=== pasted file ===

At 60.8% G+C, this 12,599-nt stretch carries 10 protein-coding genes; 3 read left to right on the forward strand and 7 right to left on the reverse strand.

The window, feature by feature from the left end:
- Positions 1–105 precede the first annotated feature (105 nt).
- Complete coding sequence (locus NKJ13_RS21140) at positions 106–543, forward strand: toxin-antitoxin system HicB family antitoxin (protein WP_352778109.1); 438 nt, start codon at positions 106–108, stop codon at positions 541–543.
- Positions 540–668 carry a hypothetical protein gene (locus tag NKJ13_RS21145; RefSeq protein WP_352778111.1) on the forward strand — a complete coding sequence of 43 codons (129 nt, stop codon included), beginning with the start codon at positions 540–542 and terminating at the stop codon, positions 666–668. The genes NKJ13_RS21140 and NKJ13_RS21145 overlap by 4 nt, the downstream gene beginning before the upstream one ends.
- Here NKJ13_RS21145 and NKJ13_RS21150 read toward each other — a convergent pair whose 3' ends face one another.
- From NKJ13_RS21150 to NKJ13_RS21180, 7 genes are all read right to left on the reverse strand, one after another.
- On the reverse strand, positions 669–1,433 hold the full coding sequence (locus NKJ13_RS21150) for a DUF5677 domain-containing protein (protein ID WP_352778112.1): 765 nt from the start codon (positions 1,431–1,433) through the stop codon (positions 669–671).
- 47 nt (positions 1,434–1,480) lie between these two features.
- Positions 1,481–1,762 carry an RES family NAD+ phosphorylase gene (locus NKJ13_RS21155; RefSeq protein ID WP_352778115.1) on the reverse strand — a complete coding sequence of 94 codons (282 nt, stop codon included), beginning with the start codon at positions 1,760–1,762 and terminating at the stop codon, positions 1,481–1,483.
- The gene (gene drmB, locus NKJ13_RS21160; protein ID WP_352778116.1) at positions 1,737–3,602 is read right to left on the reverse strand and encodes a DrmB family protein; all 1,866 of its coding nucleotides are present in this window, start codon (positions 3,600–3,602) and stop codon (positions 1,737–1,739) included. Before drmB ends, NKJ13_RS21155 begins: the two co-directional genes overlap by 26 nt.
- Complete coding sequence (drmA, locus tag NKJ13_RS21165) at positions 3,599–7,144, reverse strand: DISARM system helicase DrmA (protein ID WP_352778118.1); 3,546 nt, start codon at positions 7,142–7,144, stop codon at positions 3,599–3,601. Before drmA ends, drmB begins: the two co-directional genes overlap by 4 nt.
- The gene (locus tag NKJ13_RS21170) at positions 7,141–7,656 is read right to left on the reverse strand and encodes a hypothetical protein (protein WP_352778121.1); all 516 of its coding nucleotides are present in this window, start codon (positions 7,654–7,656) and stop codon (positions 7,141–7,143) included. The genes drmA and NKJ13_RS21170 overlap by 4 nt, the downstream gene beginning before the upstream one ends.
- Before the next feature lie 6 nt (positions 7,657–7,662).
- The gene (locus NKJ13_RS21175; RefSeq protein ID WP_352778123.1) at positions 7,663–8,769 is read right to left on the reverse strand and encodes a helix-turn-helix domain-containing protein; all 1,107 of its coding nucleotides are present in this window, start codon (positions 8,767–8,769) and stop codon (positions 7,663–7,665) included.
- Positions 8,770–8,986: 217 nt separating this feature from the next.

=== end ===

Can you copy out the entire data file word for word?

At 60.8% G+C, this 12,599-nt stretch carries 10 protein-coding genes; 3 read left to right on the forward strand and 7 right to left on the reverse strand.

The window, feature by feature from the left end:
- Positions 1–105 precede the first annotated feature (105 nt).
- Complete coding sequence (locus NKJ13_RS21140) at positions 106–543, forward strand: toxin-antitoxin system HicB family antitoxin (protein WP_352778109.1); 438 nt, start codon at positions 106–108, stop codon at positions 541–543.
- Positions 540–668 carry a hypothetical protein gene (locus tag NKJ13_RS21145; RefSeq protein WP_352778111.1) on the forward strand — a complete coding sequence of 43 codons (129 nt, stop codon included), beginning with the start codon at positions 540–542 and terminating at the stop codon, positions 666–668. The genes NKJ13_RS21140 and NKJ13_RS21145 overlap by 4 nt, the downstream gene beginning before the upstream one ends.
- Here NKJ13_RS21145 and NKJ13_RS21150 read toward each other — a convergent pair whose 3' ends face one another.
- From NKJ13_RS21150 to NKJ13_RS21180, 7 genes are all read right to left on the reverse strand, one after another.
- On the reverse strand, positions 669–1,433 hold the full coding sequence (locus NKJ13_RS21150) for a DUF5677 domain-containing protein (protein ID WP_352778112.1): 765 nt from the start codon (positions 1,431–1,433) through the stop codon (positions 669–671).
- 47 nt (positions 1,434–1,480) lie between these two features.
- Positions 1,481–1,762 carry an RES family NAD+ phosphorylase gene (locus NKJ13_RS21155; RefSeq protein ID WP_352778115.1) on the reverse strand — a complete coding sequence of 94 codons (282 nt, stop codon included), beginning with the start codon at positions 1,760–1,762 and terminating at the stop codon, positions 1,481–1,483.
- The gene (gene drmB, locus NKJ13_RS21160; protein ID WP_352778116.1) at positions 1,737–3,602 is read right to left on the reverse strand and encodes a DrmB family protein; all 1,866 of its coding nucleotides are present in this window, start codon (positions 3,600–3,602) and stop codon (positions 1,737–1,739) included. Before drmB ends, NKJ13_RS21155 begins: the two co-directional genes overlap by 26 nt.
- Complete coding sequence (drmA, locus tag NKJ13_RS21165) at positions 3,599–7,144, reverse strand: DISARM system helicase DrmA (protein ID WP_352778118.1); 3,546 nt, start codon at positions 7,142–7,144, stop codon at positions 3,599–3,601. Before drmA ends, drmB begins: the two co-directional genes overlap by 4 nt.
- The gene (locus tag NKJ13_RS21170) at positions 7,141–7,656 is read right to left on the reverse strand and encodes a hypothetical protein (protein WP_352778121.1); all 516 of its coding nucleotides are present in this window, start codon (positions 7,654–7,656) and stop codon (positions 7,141–7,143) included. The genes drmA and NKJ13_RS21170 overlap by 4 nt, the downstream gene beginning before the upstream one ends.
- Before the next feature lie 6 nt (positions 7,657–7,662).
- The gene (locus NKJ13_RS21175; RefSeq protein ID WP_352778123.1) at positions 7,663–8,769 is read right to left on the reverse strand and encodes a helix-turn-helix domain-containing protein; all 1,107 of its coding nucleotides are present in this window, start codon (positions 8,767–8,769) and stop codon (positions 7,663–7,665) included.
- Positions 8,770–8,986: 217 nt separating this feature from the next.